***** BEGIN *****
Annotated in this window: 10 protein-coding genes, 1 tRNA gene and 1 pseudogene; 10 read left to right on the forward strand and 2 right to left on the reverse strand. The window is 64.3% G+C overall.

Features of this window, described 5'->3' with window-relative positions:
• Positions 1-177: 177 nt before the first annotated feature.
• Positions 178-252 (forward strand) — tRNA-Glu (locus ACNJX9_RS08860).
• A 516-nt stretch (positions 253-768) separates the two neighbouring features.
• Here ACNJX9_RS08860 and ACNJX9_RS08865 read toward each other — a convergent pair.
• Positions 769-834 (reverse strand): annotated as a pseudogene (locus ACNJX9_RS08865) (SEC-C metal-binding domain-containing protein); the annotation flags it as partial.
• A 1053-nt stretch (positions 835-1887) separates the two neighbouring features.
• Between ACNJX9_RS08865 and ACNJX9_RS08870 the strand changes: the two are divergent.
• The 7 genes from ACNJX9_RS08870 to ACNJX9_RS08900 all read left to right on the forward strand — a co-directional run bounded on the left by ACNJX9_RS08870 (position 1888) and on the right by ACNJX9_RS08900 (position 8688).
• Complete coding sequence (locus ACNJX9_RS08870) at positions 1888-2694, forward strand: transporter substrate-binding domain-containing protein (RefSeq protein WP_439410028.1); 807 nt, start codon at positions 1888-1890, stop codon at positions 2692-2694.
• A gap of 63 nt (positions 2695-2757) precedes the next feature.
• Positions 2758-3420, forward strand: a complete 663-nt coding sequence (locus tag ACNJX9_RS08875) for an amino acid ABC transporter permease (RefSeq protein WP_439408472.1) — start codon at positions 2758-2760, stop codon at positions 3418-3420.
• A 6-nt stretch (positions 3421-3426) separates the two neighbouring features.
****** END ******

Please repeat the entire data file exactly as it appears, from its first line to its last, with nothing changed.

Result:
Annotated in this window: 10 protein-coding genes, 1 tRNA gene and 1 pseudogene; 10 read left to right on the forward strand and 2 right to left on the reverse strand. The window is 64.3% G+C overall.

Features of this window, described 5'->3' with window-relative positions:
• Positions 1-177: 177 nt before the first annotated feature.
• Positions 178-252 (forward strand) — tRNA-Glu (locus ACNJX9_RS08860).
• A 516-nt stretch (positions 253-768) separates the two neighbouring features.
• Here ACNJX9_RS08860 and ACNJX9_RS08865 read toward each other — a convergent pair.
• Positions 769-834 (reverse strand): annotated as a pseudogene (locus ACNJX9_RS08865) (SEC-C metal-binding domain-containing protein); the annotation flags it as partial.
• A 1053-nt stretch (positions 835-1887) separates the two neighbouring features.
• Between ACNJX9_RS08865 and ACNJX9_RS08870 the strand changes: the two are divergent.
• The 7 genes from ACNJX9_RS08870 to ACNJX9_RS08900 all read left to right on the forward strand — a co-directional run bounded on the left by ACNJX9_RS08870 (position 1888) and on the right by ACNJX9_RS08900 (position 8688).
• Complete coding sequence (locus ACNJX9_RS08870) at positions 1888-2694, forward strand: transporter substrate-binding domain-containing protein (RefSeq protein WP_439410028.1); 807 nt, start codon at positions 1888-1890, stop codon at positions 2692-2694.
• A gap of 63 nt (positions 2695-2757) precedes the next feature.
• Positions 2758-3420, forward strand: a complete 663-nt coding sequence (locus tag ACNJX9_RS08875) for an amino acid ABC transporter permease (RefSeq protein WP_439408472.1) — start codon at positions 2758-2760, stop codon at positions 3418-3420.
• A 6-nt stretch (positions 3421-3426) separates the two neighbouring features.